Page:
This program summary (updated January 2010) provides a sense of its scope, focus, and partner communities, as well as education, outreach, and communication efforts.
NSF's BEST program is the Bering Ecosystem STudy, a multi-year (2007-2010) project funded by the National Science Foundation.
NPRB's program, BSIERP, is the Bering Sea Integrated Ecosystem Research Program (2008-2012), funded by the North Pacific Research Board.
The overlapping goals of the these projects led to a partnership that brings together some $52 million worth of ecosystem research over six years, including important contributions by NOAA and the US Fish & Wildlife Service.
From 2007 to 2012, NPRB, NSF, and project partners are combining talented scientists and resources for three years of field research on the eastern Bering Sea Shelf, followed by two more years for analysis and reporting.
Approximately 100 federal, state and university scientists are studying everything from atmospheric forcing and physical oceanography through humans and communities, including the attendant economic and social impacts of a changing ecosystem. Learn more
The Science Advisory Board (SAB) meets regularly and provides scientific leadership, encouragement and oversight in program integration, data exchange and synthesis, and for providing scientific input to the respective program offices, as well as dispute resolution.
Any recommendations for program revisions made by the SAB are given to the NPRB and NSF program officers, who meet following the annual review meetings to assess the program and take action as appropriate.
In April 2009, the three initial one-year SAB terms ended and we held an election for the one open BEST seat and two open BSIERP seats. Mike Lomas and Jeff Napp were elected, and Phyllis Stabeno was re-elected. Thanks to Kerim Aydin and Rolf Gradinger for all of their hard work as SAB members during 2008! In April 2010, seats held by Carin Ashjian, Mike Sigler, and Rodger Harvey became open; Carin, Mike, and Rodger were all re-nominated for those seats and no other nominations were received, rendering an election unneccessary. In April 2011, seats held by Mike Lomas, Jeff Napp, and Phyllis Stabeno became open; again all three were willing to serve another term and were re-nominated, with no election neccessary.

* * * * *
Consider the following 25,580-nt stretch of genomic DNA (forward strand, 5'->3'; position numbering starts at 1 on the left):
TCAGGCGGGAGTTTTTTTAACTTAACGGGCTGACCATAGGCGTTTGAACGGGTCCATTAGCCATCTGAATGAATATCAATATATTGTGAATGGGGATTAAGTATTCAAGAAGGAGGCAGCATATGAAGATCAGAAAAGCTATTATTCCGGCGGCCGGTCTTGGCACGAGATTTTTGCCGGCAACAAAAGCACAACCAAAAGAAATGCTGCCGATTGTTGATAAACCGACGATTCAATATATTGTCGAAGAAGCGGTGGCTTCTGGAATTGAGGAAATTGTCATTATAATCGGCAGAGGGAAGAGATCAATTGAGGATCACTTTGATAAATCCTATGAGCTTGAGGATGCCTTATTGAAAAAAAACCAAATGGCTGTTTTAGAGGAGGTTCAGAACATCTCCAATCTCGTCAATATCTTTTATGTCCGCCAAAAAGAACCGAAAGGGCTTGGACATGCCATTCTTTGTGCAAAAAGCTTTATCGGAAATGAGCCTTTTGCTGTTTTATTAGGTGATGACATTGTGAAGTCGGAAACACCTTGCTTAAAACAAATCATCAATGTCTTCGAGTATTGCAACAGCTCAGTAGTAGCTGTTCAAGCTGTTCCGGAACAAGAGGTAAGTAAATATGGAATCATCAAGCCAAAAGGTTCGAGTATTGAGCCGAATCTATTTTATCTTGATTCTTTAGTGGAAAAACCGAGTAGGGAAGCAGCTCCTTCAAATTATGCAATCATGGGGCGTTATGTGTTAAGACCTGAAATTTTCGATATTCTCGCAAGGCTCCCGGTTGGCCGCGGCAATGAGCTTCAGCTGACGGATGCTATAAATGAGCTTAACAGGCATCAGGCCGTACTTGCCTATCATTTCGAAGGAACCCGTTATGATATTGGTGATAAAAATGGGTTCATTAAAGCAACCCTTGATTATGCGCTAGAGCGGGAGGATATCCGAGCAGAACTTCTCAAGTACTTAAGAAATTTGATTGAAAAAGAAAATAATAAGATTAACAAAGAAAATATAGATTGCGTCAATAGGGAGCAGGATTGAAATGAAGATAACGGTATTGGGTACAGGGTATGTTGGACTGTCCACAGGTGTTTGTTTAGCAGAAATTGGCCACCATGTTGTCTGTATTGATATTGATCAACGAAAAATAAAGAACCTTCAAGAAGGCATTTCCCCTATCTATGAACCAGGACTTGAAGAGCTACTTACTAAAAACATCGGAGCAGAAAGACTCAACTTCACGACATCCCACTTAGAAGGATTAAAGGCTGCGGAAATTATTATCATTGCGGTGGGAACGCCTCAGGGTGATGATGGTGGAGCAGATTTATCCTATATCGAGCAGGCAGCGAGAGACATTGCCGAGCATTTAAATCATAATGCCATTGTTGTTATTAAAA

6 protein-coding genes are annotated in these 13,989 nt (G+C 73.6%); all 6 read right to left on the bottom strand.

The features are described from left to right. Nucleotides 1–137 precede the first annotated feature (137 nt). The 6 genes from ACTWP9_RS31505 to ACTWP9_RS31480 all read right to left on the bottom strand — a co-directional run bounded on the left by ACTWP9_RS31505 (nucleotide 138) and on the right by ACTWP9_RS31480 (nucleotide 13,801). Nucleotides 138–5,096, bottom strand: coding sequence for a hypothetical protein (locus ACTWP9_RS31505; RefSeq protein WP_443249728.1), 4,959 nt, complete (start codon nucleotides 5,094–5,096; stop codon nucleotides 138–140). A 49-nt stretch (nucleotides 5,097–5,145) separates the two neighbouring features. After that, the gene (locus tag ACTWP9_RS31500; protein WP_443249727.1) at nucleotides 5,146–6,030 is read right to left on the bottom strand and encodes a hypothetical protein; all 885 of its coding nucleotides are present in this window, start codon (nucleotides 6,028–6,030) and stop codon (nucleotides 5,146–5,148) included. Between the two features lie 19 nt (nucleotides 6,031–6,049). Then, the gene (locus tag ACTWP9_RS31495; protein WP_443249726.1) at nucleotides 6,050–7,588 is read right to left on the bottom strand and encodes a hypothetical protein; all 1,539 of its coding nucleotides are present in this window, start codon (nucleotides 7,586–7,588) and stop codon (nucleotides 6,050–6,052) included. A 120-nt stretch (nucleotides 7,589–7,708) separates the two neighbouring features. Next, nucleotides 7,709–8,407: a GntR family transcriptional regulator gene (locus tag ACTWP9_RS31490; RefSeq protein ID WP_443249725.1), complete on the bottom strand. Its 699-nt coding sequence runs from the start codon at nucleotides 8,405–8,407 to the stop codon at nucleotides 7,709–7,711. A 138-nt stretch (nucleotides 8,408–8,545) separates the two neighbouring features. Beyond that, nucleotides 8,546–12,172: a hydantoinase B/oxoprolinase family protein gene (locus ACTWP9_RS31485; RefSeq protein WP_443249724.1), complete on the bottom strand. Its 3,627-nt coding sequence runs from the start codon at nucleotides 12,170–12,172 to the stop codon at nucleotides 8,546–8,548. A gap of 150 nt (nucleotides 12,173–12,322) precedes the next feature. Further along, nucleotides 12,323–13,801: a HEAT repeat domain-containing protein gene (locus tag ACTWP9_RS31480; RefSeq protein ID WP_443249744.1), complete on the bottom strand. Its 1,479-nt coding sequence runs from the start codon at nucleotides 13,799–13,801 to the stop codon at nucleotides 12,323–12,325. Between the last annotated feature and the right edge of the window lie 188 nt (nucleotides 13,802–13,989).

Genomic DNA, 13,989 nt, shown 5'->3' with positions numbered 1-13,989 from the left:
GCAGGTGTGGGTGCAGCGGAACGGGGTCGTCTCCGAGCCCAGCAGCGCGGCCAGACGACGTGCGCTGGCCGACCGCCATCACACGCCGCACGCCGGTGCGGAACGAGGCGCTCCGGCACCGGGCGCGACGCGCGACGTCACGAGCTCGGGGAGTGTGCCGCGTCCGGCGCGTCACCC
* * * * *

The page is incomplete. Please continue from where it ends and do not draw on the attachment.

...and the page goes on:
Current SAB members:
One of the most exciting aspects of the groundbreaking, six-year Bering Sea Project is the partnership between two major ocean research projects -- the BEST and BSIERP programs. The integration of such a large group of scientists in the two different research programs is no small task and is the ultimate responsibility of the Scientific Advisory Board (SAB). To assist the SAB, an external group of individuals (not funded as part of the BEST or BSIERP programs) provides advice to the SAB and reports back to NPRB’s Board on the progress of the overall integration and synthesis of the Bering Sea Project.
This “Advisory Group” consists of three NPRB Science Panel members (Vera Alexander, Seth Macinko [chair], one vacant seat), two NPRB Advisory Panel members (Helen Chythlook and Vera Metcalf), and one Ecosystem Modeling Committee member (Dan Goodman). George Hunt is currently part of the group as an ad-hoc member while the third Science Panel seat remains vacant. These individuals attend PI meetings as observers and bring diverse perspectives from both scientific and local communities to the SAB’s managerial efforts. The Advisory Group’s work provides integral help to the Board in ensuring that the ultimate goals set forth by the combined BEST-BSIERP program will be met. View the Advisory Group's Terms of Reference.
The BSIERP-BEST Project Managment Plan identifies the responsibilities and intentions of each organization regarding key program elements.
The Plan has been signed by all investigators participating in BEST-BSIERP (hard-copy signatures are on file at the NPRB offices). It outlines participant responsibilities in 10 major areas: